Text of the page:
Share this infographic with your students, download the poster for your classroom and get students developing their knowledge of changes of state and mixtures 

Download this

This infographic is designed to be displayed as a poster in the classroom, although it could also be displayed on a projector or printed out as a handout.

Use the accompanying fact sheet and activity to explore cooling ranges of mixtures and develop graphing skills. It also offers an alternative context to the stearic acid practical and is a great opportunity to apply that learning to a new set of data.


Did you know chocolate begins to melt at a temperature lower than the temperature of the human body? That’s why when you put some in your mouth it begins to melt. 

So what is the melting point of chocolate? There’s isn’t an exact point. There’s a range, because it’s a mixture. 

What is chocolate made from?

Cocoa is the simple answer. Cocoa comes from the seed pods of cocoa trees. The seed pods contain beans, which are fermented, roasted and processed. Other ingredients, such as sugar and milk, are added to make the finished chocolate.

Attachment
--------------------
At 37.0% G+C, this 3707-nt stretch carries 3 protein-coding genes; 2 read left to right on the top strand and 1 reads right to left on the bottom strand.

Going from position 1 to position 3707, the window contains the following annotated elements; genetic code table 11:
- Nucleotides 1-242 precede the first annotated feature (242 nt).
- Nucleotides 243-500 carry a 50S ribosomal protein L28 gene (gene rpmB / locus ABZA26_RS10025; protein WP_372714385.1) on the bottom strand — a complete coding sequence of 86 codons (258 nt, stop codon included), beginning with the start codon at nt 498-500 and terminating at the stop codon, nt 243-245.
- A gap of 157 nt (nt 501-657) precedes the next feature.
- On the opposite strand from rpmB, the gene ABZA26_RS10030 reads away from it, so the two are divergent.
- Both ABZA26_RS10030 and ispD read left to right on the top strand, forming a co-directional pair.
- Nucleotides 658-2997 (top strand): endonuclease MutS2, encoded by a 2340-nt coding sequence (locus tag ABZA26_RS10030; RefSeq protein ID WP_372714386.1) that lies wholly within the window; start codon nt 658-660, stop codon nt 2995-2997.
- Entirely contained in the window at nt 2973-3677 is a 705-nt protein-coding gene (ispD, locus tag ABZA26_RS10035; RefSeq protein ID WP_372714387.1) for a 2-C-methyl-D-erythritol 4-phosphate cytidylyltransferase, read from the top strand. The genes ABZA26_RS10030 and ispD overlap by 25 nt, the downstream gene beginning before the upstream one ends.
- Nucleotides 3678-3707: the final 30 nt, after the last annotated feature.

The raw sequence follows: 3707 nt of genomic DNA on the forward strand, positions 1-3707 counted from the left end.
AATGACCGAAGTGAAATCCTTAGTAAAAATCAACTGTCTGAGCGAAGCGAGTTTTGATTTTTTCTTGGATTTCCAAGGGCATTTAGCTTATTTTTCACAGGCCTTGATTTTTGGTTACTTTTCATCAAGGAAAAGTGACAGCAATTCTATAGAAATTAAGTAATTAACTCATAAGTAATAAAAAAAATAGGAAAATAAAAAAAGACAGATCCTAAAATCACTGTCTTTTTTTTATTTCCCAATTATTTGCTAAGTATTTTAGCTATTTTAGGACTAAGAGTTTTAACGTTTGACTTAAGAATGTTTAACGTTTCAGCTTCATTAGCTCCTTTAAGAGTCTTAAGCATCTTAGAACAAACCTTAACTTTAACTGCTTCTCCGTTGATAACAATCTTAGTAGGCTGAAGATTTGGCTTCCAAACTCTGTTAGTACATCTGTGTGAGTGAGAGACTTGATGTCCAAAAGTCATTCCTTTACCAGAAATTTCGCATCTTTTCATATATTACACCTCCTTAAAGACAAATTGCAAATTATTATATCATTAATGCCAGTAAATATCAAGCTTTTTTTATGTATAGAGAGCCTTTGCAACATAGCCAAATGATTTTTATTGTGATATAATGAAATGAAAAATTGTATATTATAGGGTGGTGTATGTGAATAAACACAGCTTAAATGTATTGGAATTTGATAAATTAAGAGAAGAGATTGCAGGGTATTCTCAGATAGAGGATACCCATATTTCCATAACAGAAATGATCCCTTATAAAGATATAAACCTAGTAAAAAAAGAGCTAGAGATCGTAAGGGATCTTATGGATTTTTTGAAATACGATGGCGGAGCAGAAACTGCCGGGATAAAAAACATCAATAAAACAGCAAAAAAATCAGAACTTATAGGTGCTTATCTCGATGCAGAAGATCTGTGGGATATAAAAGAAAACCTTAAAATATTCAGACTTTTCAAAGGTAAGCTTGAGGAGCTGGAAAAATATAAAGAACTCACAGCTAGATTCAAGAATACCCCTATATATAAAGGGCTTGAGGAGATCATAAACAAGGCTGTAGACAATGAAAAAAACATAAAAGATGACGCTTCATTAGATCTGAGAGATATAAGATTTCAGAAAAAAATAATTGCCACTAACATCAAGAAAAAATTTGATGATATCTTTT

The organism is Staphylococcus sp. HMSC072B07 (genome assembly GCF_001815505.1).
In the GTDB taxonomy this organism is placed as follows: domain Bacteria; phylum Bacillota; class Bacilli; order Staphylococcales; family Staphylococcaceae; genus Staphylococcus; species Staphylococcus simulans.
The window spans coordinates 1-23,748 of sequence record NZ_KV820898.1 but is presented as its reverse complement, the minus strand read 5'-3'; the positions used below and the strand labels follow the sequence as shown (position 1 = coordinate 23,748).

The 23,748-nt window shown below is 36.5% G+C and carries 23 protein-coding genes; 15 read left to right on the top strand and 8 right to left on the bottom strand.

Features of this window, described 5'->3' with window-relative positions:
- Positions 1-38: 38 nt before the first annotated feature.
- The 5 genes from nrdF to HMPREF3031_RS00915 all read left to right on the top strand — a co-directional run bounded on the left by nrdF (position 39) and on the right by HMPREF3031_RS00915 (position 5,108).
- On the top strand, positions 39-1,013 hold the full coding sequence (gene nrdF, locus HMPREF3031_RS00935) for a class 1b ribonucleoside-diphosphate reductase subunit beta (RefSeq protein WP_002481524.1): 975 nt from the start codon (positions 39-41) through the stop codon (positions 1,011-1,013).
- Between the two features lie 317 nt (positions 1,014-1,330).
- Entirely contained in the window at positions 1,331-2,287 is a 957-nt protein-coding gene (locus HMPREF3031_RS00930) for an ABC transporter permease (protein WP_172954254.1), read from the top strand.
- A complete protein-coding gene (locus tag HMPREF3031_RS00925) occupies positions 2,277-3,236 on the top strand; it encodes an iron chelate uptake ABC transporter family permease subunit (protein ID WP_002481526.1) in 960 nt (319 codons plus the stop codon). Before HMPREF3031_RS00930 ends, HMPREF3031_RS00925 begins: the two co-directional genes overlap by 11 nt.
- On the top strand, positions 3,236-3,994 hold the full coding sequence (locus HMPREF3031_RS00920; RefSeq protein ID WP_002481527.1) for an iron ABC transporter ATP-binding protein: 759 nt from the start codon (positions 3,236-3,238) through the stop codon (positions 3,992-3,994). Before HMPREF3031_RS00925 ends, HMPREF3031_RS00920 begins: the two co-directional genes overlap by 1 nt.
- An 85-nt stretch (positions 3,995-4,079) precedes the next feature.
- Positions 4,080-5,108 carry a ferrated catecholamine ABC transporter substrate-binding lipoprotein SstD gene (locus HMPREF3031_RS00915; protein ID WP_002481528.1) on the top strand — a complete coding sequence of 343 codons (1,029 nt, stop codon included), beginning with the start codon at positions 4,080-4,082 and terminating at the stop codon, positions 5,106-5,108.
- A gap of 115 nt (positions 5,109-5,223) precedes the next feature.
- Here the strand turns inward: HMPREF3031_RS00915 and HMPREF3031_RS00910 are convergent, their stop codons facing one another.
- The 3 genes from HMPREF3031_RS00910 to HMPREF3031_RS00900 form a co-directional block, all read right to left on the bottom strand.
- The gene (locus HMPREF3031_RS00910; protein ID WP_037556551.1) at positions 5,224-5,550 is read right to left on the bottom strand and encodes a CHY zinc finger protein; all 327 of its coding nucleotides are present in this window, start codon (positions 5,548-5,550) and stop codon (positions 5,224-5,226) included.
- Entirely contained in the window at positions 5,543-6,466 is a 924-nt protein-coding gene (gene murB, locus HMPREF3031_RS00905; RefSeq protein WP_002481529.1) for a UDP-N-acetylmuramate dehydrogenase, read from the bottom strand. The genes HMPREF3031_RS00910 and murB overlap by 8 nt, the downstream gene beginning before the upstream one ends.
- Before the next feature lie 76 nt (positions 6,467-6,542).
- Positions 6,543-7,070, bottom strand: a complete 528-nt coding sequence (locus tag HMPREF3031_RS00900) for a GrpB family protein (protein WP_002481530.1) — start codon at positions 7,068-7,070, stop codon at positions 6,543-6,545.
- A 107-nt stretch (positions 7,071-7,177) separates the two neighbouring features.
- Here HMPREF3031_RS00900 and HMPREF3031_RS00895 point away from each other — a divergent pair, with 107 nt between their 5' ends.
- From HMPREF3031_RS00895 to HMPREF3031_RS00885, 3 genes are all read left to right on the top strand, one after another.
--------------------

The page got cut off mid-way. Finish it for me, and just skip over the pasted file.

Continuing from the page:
The fats in cocoa butter can form six different types of crystal, which melt at different temperatures: 

Crystallisation typeMelting pointTaste notes

Type I


Soft, crumbly

Type II


Crumbly, melts easily

Type III


Firm but melts easily

Type IV


Firmer but melts easily

Type V


Best for eating: melts near body temperature, crisp snap

Type VI


Too hard

The melting range of chocolate depends on the types of crystals that chocolatiers create in the mixture. 

Did you know …?

Chocolate with Type VI crystals is sometimes used to make heat-resistant chocolate for army survival packs.


To make chocolate melt in your mouth, chocolatiers try to maximise the amount of Type V crystals in their creations using a process called tempering. This involves:

  • heating the chocolate to about 40°C to make sure all the various crystal forms are melted;
  • cooling it gradually to 28°C to give a mixture of Type IV and Type V crystals;
  • heating it again, this time to 32°C to melt the Type IV crystals;
  • then pouring it into moulds where it sets.

Melting ranges

The mixture of ingredients in chocolate recipes affects the melting point of the finished product. For example, adding milk to dark chocolate to make milk chocolate lowers the melting point.

Did you know …?

Dark chocolate contains theobromine, which is toxic for dogs. So don’t give them any!

All illustrations © Dan Bright. Resources by Holly Walsh